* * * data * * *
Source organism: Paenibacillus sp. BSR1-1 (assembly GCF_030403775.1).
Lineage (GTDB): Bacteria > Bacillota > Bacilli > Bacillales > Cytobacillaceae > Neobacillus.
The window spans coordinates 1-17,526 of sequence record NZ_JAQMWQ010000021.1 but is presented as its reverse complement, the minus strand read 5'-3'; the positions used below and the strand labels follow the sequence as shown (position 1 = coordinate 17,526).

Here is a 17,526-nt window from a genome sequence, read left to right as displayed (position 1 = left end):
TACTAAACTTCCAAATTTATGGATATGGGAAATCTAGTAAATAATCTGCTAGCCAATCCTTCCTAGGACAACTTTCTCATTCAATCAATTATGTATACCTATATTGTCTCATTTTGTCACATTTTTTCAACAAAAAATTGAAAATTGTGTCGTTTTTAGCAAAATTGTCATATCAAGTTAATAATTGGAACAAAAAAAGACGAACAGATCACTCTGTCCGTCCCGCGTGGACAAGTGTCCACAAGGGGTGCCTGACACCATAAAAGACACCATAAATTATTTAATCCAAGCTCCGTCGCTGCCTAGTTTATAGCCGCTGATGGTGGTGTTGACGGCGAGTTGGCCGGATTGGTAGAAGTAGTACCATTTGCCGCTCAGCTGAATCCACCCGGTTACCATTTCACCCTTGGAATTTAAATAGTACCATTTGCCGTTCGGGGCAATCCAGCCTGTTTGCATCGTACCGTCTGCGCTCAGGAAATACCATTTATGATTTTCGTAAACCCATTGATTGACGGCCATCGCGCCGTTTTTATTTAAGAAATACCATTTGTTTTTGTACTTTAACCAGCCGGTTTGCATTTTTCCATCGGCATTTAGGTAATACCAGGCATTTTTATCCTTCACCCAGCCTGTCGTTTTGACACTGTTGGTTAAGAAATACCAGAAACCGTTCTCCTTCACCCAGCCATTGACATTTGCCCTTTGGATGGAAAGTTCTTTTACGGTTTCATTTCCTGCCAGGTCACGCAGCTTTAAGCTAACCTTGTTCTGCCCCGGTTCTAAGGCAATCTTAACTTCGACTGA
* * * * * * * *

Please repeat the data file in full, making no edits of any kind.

Source organism: Paenibacillus sp. BSR1-1 (assembly GCF_030403775.1).
Lineage (GTDB): Bacteria > Bacillota > Bacilli > Bacillales > Cytobacillaceae > Neobacillus.
The window spans coordinates 1-17,526 of sequence record NZ_JAQMWQ010000021.1 but is presented as its reverse complement, the minus strand read 5'-3'; the positions used below and the strand labels follow the sequence as shown (position 1 = coordinate 17,526).

Here is a 17,526-nt window from a genome sequence, read left to right as displayed (position 1 = left end):
TACTAAACTTCCAAATTTATGGATATGGGAAATCTAGTAAATAATCTGCTAGCCAATCCTTCCTAGGACAACTTTCTCATTCAATCAATTATGTATACCTATATTGTCTCATTTTGTCACATTTTTTCAACAAAAAATTGAAAATTGTGTCGTTTTTAGCAAAATTGTCATATCAAGTTAATAATTGGAACAAAAAAAGACGAACAGATCACTCTGTCCGTCCCGCGTGGACAAGTGTCCACAAGGGGTGCCTGACACCATAAAAGACACCATAAATTATTTAATCCAAGCTCCGTCGCTGCCTAGTTTATAGCCGCTGATGGTGGTGTTGACGGCGAGTTGGCCGGATTGGTAGAAGTAGTACCATTTGCCGCTCAGCTGAATCCACCCGGTTACCATTTCACCCTTGGAATTTAAATAGTACCATTTGCCGTTCGGGGCAATCCAGCCTGTTTGCATCGTACCGTCTGCGCTCAGGAAATACCATTTATGATTTTCGTAAACCCATTGATTGACGGCCATCGCGCCGTTTTTATTTAAGAAATACCATTTGTTTTTGTACTTTAACCAGCCGGTTTGCATTTTTCCATCGGCATTTAGGTAATACCAGGCATTTTTATCCTTCACCCAGCCTGTCGTTTTGACACTGTTGGTTAAGAAATACCAGAAACCGTTCTCCTTCACCCAGCCATTGACATTTGCCCTTTGGATGGAAAGTTCTTTTACGGTTTCATTTCCTGCCAGGTCACGCAGCTTTAAGCTAACCTTGTTCTGCCCCGGTTCTAAGGCAATCTTAACTTCGACTGA